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Wiki: LiPo batteries
What are LiPo batteries?
LiPo batteries (lithium polymer accumulator) are rechargeable batteries that play an important role in model making and in the field of embedded and DIY electronics. Wearables and e-textile projects for Arduino and Raspberry Pi often work with LiPos in order to be independent of a fixed power supply. Almost everyone of us comes into contact with one of the most famous areas of application for LiPo batteries - the mobile phone!
Advantages of LiPos compared to conventional batteries
LiPo batteries have five main properties that make them the ideal battery for DIY projects:
- LiPo batteries are lightweight and can be made in almost any shape and size.
- LiPo batteries have large capacities, i.e. they store a lot of energy in a small package (high energy density).
- LiPos are very good at maintaining a consistent voltage / power output when discharging. However, the voltage / power drop when they reach a fully discharged state is very rapid compared to NiCd, NiMh or PB.
- LiPo batteries have high discharge rates to power the most demanding electrical projects. LiPos also enable high charging current rates, so that charging is possible in a short time.
- In contrast to NiCad or NiMh, LiPos have no "memory effect".
What do voltage and cell count mean?
A single LiPo cell is rated at 3.7V. You will see almost 4.3V on the cell when fully charged, but it quickly drops to 3.7V with normal use. When it is depleted the cell will be around 3V. That means your project will have to handle different voltages when working directly from a cell. If you need 5V, you have to combine two LiPos in series to get a 7.4V pack and regulate it to 5V.
The voltage of a battery, for example, determines how fast a vehicle drives. The voltage directly influences the speed of the electric motor (brushless motors are rated at kV, which means "speed per volt"). So if you have a brushless motor that is 3,500kV, that motor spins 3,500rpm for every volt you apply, and with a 2S LiPo battery, this motor spins 25,900rpm.
Here is a list of commonly used lipos with cell numbers:
- 3.7 volt battery = 1 cell x 3.7 volt (1S)
- 7.4 volt battery = 2 cells x 3.7 volt (2S)
- 11.1 volt battery = 3 cells x 3.7 volt (3S)
- 14.8 volt battery = 4 cells x 3.7 volt (4S)
- 18.5 volt battery = 5 cells x 3.7 volt (5S)
- 22.2 volt battery = 6 cells x 3.7 volt (6S)
With the number in brackets means, the battery manufacturers indicate how many cells in row “S” contains the battery pack.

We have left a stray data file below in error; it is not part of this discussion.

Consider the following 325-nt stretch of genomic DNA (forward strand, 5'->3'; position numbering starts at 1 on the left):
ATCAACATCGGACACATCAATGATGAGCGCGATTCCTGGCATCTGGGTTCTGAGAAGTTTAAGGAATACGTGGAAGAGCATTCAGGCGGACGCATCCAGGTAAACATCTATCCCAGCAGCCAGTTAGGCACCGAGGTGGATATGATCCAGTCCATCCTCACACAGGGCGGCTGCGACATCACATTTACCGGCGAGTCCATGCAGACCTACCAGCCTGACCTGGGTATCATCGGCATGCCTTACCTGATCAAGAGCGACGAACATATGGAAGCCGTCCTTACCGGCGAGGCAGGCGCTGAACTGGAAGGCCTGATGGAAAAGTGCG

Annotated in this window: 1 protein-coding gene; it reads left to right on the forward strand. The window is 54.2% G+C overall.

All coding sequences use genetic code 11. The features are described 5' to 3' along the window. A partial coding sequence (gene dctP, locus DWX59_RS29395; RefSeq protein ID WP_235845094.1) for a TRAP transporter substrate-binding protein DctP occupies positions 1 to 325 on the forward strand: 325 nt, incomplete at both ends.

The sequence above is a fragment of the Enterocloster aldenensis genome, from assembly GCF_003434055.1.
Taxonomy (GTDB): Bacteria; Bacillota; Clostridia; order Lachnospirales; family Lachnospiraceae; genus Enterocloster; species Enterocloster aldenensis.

Batteries can also wired in parallel to increase the capacity. This is indicated by a number followed by a "P". Example: 3S2P would display 2 x 3-cell series packets connected in parallel to double the capacity.
What does capacity mean?
The capacity indicates how much current the battery can hold and is specified in milliampere hours (mAh). This is how much load or loss (measured in milliamps) is possible for 1 hour.
For example, a lipo battery rated at 1000 mAh would be completely discharged in one hour when a load of 1000 milliamps is applied. If a 500 milliamp load was applied to the same battery, it would take 2 hours to empty. If the load were increased to about 15,000 milliamps (15 amps), the time to discharge the battery would only be about 4 minutes.
What does the C rate mean?
Almost all of the lithium polymer batteries you buy today are rated “C”. The C in C rate stands for capacity. The C-rate is the maximum, safe, continuous release rate of a package according to the manufacturer's instructions. So if you see 20C printed on your label, it means it can be "continuously" discharged at 20 times the pack capacity. Capacity is usually measured in mAh and a popular cell size is 2200 mAh, for example:
- 2200mAh 20C cell = 2.2A x 20 = 44A continuous discharge
Along with the continuous rate of discharge, some batteries will display a 'burst' rate of discharge. This is typically twice the continuous rate of discharge. This usually means that the battery will allow double the amperage, but only for a few seconds.
Most LiPos use 2-pin connections, but they can be very different in design. All of our LiPo batteries use a 2-pin JST-PH connector with a 2.00 mm pitch (data sheet). This connection is compatible with our lipo chargers and development boards.
Safe charging and discharging of LiPo batteries: Lipo-Charger
It is important to use a LiPo compatible charger for LiPo batteries, as LiPo batteries require special care and can explode if handled improperly. Basically, the charger keeps the charging current constant until the battery reaches its peak voltage. Then this voltage is maintained while the current is reduced.
There are many inexpensive chargers for charging LiPo batteries. These often use USB to charge the battery. Do not try to charge LiPos without a charger. A LiPo battery can be damaged by overcharging. You should therefore use a specially developed LiPo charger, a so-called LiPo charger. In our category of the same name you will find a large selection of such "lipo chargers".
LiPo batteries can also be damaged if they are discharged too far. To protect against this, almost all LiPo batteries have a small safety circuit at the top of the cell that switches off the battery when the voltage drops below a certain threshold (usually 3V).
LiPo batteries have a very low internal discharge rate. This makes them a good candidate for projects that have low power requirements and need to run for many days or months.
>>> Buy the right 3.7 V LiPo batteries for your next project!
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